What's the Deal With The Alkaline Food Diet?
Not only does the alkaline diet have A-Lister endorsement (it skyrocketed in 2013 when Victoria Beckham tweeted about it), it has an incredibly scientific-sounding name... so it has to be legitimate right?
The premise is simple: some foods such as meat, wheat, refined sugar and anything processed leave behind waste products known as ‘ash’. This ‘ash’ can be acidic or alkaline, depending on the protein, sulphur or mineral content of the food. It is claimed that a diet that makes your body more alkaline can help you lose weight and avoid problems like arthritis and cancer.
Considering that it's essentially a vegetarian diet, we decided to investigate what exactly the alkaline diet is and why it is claimed to work so well.
How does it work?
We know that a typical ‘Western diet’ - one high in overly processed foods and meat with a low intake of fruit and vegetables - gives the body an acidic balance. However, acid forming foods aren’t necessarily ‘unhealthy’, a diet is judged as a whole entity. Many foods which cause ‘acid ash’ are nutritious and can make up part of a healthy balanced diet such as dairy, beans and whole grain.
In following an alkaline diet, the aim of the game is to keep your body's pH between 7.35 and 7.45. No, you don't need a degree in chemistry to play along - nor do you need test every day to check your body's pH levels. By eating 60-80% "alkaline" foods, the idea is that they'll naturally fall between those levels regardless.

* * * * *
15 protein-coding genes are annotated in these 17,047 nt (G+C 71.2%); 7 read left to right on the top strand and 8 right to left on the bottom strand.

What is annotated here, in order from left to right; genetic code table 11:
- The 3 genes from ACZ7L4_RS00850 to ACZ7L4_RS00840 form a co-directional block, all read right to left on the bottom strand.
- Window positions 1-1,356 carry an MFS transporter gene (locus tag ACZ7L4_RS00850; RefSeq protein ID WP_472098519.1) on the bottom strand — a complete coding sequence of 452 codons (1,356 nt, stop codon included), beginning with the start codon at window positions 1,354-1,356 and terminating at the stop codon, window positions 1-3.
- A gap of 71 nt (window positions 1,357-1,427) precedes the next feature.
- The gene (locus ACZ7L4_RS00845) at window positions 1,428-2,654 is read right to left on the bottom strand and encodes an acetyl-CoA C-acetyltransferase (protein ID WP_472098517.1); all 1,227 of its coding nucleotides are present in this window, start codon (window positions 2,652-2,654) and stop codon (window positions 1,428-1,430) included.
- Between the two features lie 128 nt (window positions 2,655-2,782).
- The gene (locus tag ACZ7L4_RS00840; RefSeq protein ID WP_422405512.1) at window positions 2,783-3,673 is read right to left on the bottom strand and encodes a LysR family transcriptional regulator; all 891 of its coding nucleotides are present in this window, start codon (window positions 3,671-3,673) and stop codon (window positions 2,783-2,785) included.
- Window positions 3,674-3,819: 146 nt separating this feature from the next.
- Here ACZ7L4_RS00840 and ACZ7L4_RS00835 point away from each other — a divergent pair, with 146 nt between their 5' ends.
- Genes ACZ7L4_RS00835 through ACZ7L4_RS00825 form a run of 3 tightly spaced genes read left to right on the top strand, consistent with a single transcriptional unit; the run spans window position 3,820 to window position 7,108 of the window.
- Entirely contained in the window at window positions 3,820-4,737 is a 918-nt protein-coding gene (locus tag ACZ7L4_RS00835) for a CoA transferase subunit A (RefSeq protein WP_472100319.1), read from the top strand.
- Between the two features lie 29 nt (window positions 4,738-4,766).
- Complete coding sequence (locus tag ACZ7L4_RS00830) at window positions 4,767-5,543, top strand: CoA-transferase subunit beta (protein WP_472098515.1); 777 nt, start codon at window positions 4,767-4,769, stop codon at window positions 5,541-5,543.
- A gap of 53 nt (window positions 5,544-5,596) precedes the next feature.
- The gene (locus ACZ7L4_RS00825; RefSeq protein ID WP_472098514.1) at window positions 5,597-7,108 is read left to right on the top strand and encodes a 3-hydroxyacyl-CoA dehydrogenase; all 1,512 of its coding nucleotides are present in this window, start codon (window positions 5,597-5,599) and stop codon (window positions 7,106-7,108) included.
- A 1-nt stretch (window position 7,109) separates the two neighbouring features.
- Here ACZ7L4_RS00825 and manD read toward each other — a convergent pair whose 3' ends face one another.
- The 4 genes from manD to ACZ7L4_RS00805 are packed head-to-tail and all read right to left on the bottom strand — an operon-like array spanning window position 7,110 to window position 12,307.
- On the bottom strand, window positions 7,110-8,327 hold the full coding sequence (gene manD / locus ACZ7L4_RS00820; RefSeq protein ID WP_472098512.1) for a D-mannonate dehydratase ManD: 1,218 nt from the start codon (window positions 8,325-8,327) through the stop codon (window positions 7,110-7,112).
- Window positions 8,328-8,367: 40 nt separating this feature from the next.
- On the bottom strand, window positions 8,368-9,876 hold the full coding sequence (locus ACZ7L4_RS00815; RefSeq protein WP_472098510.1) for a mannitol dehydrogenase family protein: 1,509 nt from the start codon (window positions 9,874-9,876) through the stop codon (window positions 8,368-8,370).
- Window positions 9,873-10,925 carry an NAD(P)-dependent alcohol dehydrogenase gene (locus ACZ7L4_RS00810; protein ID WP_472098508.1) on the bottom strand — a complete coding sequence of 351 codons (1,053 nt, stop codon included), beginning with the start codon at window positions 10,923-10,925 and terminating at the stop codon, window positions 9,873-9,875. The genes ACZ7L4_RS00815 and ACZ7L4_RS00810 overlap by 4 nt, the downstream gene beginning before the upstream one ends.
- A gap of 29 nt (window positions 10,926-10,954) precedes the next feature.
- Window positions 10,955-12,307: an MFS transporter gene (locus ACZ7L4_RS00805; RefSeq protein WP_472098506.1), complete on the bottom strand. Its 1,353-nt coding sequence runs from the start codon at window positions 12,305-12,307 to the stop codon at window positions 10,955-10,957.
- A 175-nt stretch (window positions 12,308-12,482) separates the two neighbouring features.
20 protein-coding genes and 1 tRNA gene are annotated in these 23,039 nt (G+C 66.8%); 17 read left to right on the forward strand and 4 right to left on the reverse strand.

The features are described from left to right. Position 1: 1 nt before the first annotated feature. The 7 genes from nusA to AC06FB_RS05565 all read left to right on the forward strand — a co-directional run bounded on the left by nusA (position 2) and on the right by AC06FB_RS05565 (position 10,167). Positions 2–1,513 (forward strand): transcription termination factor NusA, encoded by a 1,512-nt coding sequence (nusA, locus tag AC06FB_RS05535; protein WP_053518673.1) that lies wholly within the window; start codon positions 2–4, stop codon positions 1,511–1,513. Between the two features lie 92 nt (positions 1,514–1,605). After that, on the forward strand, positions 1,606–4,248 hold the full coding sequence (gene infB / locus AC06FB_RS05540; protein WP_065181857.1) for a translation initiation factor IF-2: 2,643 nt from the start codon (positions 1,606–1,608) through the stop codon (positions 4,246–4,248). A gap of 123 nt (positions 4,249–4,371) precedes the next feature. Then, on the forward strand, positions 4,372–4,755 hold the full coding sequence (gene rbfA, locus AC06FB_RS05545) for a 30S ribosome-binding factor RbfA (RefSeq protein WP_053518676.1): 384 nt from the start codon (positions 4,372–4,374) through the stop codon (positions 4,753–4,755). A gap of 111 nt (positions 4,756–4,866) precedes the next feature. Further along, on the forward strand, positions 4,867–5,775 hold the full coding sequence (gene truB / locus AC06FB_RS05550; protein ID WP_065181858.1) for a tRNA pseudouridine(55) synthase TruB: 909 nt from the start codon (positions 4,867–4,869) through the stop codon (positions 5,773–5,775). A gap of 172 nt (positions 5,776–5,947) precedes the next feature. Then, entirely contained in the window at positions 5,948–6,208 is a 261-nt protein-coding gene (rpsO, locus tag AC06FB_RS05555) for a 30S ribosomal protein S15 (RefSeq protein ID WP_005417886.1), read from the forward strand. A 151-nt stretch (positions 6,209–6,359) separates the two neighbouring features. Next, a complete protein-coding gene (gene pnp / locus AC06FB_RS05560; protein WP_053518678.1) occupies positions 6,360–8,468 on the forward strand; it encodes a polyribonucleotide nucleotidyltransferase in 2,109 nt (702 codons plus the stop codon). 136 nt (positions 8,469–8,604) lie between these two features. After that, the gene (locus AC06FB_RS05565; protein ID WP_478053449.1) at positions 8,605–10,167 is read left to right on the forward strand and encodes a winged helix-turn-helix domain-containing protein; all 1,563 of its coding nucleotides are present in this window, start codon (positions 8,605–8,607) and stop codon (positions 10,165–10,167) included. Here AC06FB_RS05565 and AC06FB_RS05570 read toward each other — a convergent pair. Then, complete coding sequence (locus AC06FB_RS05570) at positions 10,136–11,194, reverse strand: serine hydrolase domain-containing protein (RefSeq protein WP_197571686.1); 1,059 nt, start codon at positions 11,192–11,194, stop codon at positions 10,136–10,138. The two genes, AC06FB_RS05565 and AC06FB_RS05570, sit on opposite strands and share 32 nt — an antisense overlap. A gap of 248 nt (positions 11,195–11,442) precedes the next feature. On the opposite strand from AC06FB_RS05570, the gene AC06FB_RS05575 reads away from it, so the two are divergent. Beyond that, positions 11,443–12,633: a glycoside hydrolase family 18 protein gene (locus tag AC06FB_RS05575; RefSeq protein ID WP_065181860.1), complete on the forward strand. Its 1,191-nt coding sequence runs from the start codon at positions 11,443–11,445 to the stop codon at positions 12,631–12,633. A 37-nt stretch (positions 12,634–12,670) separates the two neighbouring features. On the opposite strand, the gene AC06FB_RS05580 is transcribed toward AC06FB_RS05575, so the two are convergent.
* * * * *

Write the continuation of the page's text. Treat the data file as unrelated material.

The diet breaks food up into three categories:
Acidic: This includes meat, poultry, fish, dairy, eggs, grains and alcohol.
Neutral: Natural fats, starches and sugars.
Alkaline: Fruits, nuts, legumes and vegetables.
But it gets a little more complicated than that. Not all fruits, vegetables, nuts and legumes are considered alkaline. In fact some of them are alkaline but become acidic when cooked (e.g. spinach) or you'd assume are acidic but have alkaline effects on the body (e.g. lemon). And the diet doesn't advocate for cutting all acidic food out your diet, in order to be balanced you're supposed to eat 60-80% alkaline-forming foods and 20-40% acid-forming foods.
So does it really prevent cancer?
It has been suggested that cancerous cells thrive in an acidic environment. This may be true but interestingly, cancerous cells can create their own acidic environment. So even though there is a link between acidity and cancer cells, it’s not really something you can control.
I'm not really sure about this one. We already know we should be upping the amount of fruits and vegetables in our diets but do you really need complicated food lists, to monitor your urine and limit seriously nutritious foods to be truly healthy? Personally, I would avoid the fad and the rules and just focus on increasing your fruit and veg consumption while making sure you don't go overboard on alcohol, fat, salt and refined sugar.Sumati Menda
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